CHARLESTON, W.Va. — The Governor’s Office has continued to contend a pause it placed on a contract to manage federal disaster relief funds did not slow down efforts.

“We’re going to say the pause — if you can call it a pause, which it really and truly it wasn’t even a pause — we’re going to show you that these people will tell you the pause basically created things to start happening,” Gov. Jim Justice said at a Monday news conference.

“They didn’t create negatives, they created positives.”

That’s the position the state took in an April 6 letter to address concerns raised by the U.S. Department of Housing and Urban Development.

The letter was sent from Brian Abraham, general counsel in the Governor’s Office.

“While your correspondence references a ‘suspension of housing recovery activities,’ we have not directed such a suspension but rather have placed an operational pause upon our Rise program while this office concludes an investigation that we have conducted regarding the procurement of consulting services,” Abraham wrote.

“The actions of the prior administration and several individuals at the agency level have created complications which we must now address before further implementation of the plan. We are diligently pursuing remedies in order to avoid unnecessary delay.”

The contract the Governor’s Office was checking out was with Horne LLP to manage the long-term relief money.

West Virginia was awarded $149 million in federal Community Development Block Grants for disaster relief to push West Virginia’s housing, business and infrastructure toward rebuilding over the long haul.

Using the money requires significant buildup, planning and federal approval.

West Virginia made its request to start using federal long-term relief money on Jan. 29.

HUD gave its OK on Feb. 20.

Right around then is when the Governor’s Office started looking at the contract with Horne.

The state Purchasing Department appears to have first informed the state Department of Commerce about the investigation in a March 27 email.

During the Monday news conference about flood relief, Governor Justice contended the pause did not affect the pace of long-term flood relief.

He said some good came out of it. He said the state will save some money by opting out of some work by Horne. And he said the investigation led to a greater priority on providing timely relief.

“Let me make a statement and a question,” Justice said. “The statement would be this: Without question we know we’re going to save millions of dollars by the so-called pause. The next statement is going to be, we know now where the problems were, and we’re going to fix it and fix it in a way where things move at light speed compared to how they were moving before.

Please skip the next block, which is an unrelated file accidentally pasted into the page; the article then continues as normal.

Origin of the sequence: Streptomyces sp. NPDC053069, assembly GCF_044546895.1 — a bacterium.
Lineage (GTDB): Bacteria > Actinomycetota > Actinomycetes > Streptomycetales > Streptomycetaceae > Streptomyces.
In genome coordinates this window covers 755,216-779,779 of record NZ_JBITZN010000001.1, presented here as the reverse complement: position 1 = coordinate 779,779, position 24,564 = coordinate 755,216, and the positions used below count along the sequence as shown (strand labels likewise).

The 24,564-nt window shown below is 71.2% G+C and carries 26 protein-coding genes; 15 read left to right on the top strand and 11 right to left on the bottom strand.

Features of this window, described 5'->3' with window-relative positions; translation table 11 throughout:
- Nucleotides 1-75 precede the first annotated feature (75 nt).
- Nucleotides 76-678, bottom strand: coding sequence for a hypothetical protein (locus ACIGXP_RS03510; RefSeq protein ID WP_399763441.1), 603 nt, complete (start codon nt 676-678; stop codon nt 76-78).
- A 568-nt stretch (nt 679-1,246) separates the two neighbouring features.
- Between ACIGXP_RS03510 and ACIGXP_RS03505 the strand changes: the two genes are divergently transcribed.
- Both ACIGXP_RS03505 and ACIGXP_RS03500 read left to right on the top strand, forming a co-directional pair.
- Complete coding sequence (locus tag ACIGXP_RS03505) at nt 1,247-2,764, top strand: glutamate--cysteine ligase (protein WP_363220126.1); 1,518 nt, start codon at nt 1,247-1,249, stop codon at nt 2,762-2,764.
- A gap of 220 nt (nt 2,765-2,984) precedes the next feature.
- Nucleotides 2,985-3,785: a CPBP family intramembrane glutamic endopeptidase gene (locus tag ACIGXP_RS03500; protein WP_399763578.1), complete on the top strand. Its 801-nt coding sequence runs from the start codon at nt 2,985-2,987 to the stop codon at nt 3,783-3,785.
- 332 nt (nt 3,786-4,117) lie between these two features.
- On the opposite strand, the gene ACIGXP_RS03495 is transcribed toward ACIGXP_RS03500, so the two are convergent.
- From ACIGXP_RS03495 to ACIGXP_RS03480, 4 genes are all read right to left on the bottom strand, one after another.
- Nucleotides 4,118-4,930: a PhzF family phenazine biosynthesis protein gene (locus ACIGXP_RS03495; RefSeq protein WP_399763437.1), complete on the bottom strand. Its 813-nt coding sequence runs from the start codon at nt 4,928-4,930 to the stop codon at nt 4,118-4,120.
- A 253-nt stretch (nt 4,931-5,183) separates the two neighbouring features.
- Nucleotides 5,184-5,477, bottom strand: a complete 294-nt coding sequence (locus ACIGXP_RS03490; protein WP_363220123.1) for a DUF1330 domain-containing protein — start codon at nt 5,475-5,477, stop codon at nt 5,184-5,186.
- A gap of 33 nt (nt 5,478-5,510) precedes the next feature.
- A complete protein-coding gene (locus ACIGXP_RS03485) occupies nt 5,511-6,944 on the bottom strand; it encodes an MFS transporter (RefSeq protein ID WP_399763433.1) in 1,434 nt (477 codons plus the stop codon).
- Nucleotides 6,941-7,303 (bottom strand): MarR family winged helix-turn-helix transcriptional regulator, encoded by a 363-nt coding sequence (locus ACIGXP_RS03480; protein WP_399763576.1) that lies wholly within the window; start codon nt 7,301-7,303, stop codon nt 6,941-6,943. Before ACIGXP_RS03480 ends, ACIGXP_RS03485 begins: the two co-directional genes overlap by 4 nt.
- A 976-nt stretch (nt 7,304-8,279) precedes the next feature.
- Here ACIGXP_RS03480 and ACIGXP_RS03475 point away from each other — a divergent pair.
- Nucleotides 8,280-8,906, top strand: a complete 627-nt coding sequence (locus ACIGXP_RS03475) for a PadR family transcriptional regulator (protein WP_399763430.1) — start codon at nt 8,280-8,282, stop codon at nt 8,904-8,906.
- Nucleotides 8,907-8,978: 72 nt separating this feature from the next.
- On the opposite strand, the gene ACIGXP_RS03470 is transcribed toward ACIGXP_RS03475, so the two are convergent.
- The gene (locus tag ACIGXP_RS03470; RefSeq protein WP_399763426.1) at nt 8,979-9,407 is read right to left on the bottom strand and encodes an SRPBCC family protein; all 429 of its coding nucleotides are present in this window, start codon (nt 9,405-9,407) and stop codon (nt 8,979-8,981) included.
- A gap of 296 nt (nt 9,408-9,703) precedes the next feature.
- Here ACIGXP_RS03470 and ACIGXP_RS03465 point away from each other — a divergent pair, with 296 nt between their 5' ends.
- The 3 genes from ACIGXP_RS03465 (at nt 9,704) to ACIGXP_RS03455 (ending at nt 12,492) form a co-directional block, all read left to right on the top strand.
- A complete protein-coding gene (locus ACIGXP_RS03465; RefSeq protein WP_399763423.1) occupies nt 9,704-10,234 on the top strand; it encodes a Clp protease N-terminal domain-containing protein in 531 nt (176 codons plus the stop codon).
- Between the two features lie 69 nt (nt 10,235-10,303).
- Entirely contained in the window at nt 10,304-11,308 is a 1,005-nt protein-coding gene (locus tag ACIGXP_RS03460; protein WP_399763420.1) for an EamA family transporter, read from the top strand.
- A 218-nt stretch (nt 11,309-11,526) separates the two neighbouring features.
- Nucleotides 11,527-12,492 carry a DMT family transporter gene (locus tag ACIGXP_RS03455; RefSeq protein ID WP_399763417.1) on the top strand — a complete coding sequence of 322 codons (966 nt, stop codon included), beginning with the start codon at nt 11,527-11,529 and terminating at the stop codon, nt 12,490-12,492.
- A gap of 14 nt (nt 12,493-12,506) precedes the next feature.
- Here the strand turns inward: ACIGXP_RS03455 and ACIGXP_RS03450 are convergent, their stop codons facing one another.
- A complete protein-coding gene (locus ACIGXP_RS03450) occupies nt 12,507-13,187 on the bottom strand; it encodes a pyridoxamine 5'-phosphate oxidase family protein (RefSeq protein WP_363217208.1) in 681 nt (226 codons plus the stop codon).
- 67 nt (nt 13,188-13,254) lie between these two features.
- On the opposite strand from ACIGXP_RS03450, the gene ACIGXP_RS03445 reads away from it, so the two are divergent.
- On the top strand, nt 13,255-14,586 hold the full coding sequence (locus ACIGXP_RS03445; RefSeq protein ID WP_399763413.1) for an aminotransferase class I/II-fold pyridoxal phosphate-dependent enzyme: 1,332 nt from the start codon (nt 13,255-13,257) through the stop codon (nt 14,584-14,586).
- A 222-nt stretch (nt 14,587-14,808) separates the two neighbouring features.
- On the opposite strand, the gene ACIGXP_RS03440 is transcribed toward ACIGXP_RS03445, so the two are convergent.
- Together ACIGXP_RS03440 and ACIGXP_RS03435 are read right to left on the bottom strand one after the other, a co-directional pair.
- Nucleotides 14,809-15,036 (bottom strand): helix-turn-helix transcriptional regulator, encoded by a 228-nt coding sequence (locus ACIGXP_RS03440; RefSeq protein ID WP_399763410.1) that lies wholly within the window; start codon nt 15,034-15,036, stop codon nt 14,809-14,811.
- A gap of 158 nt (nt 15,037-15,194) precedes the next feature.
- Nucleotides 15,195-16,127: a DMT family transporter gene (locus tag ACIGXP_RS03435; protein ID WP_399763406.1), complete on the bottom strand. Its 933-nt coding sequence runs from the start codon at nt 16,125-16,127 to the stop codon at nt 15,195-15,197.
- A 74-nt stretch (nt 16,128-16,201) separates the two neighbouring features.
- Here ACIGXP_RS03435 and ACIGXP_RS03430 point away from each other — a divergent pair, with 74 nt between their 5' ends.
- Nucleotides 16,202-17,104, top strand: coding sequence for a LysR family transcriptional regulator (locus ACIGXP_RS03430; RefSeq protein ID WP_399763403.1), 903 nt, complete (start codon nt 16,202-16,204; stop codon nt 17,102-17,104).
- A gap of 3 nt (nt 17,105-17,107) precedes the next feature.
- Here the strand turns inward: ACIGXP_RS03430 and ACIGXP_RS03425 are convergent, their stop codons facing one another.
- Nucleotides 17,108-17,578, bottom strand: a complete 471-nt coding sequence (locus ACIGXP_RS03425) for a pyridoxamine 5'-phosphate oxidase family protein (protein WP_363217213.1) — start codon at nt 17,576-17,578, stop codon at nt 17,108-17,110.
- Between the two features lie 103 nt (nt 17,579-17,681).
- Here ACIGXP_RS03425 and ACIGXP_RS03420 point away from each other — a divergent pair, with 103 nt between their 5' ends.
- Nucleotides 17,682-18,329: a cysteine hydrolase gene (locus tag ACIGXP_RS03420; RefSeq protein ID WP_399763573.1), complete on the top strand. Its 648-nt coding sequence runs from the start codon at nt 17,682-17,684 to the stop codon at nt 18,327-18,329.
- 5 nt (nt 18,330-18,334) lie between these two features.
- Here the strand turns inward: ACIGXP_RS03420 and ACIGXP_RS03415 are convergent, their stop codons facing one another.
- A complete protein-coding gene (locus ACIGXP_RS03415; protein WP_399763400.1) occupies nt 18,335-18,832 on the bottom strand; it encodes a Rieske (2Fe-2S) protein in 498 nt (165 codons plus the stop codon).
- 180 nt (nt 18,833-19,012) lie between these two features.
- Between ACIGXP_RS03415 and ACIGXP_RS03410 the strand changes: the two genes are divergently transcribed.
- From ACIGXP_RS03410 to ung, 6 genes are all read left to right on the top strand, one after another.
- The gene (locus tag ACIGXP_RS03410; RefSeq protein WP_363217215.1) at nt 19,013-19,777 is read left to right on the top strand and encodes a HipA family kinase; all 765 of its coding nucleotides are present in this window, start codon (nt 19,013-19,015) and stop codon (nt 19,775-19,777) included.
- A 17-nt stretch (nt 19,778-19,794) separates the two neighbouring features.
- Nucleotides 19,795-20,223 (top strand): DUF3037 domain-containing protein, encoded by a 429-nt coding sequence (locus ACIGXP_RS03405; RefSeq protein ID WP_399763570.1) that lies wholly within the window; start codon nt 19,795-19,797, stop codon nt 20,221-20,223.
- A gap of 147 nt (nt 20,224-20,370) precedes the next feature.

“The question is this, for these people here, is there anybody here that thinks the pause slowed things down?”

The federal government has concerns.

Housing and Urban Development sent a letter March 28 — the day after Commerce was informed about the investigation — asking what’s happening in West Virginia.

“The state’s suspension of its housing recovery activities, potential uncertainty surrounding the state agency that will ultimately be responsible for administration of the CDBG-DR grant and the prospect of a substantial reallocation of CDGB-DR funds from housing to economic development or infrastructure activities necessarily raises questions regarding the Department’s prior certification of State capacity and the State’s implementation of the grant in a manner consistent with the requirements of the applicable federal register notices.

“To address these concerns, the State must provide HUD with an update on the overall recovery of the State and outline any potential changes that will impact the overall management of the State’s $149.8 million CDBG-DR program.”

In a May 24 interview with MetroNews, HUD spokesman Brian Sullivan said the federal agency was surprised to learn of the program’s suspension.

“People in the state of West Virginia are desperate to get their homes back,” he said. “Suspending a program when so many people need housing recovery is a problem.”

And even if the contract deserved scrutiny, HUD needed to be looped in, Sullivan said.

“I get it; you want to do things properly. But if you want to suspend the program you’ve got to tell us,” he said. “The people in West Virginia need to know this.”

It’s been more than four months since HUD gave its approval to start using the grant money.

It’s been more than three months since Commerce learned about scrutiny of the flood management contract.

At the end of Monday’s press conference, Justice promised progress would be apparent in just another month.

“Give us a month. Give us a month and find out what happens,” the governor said.

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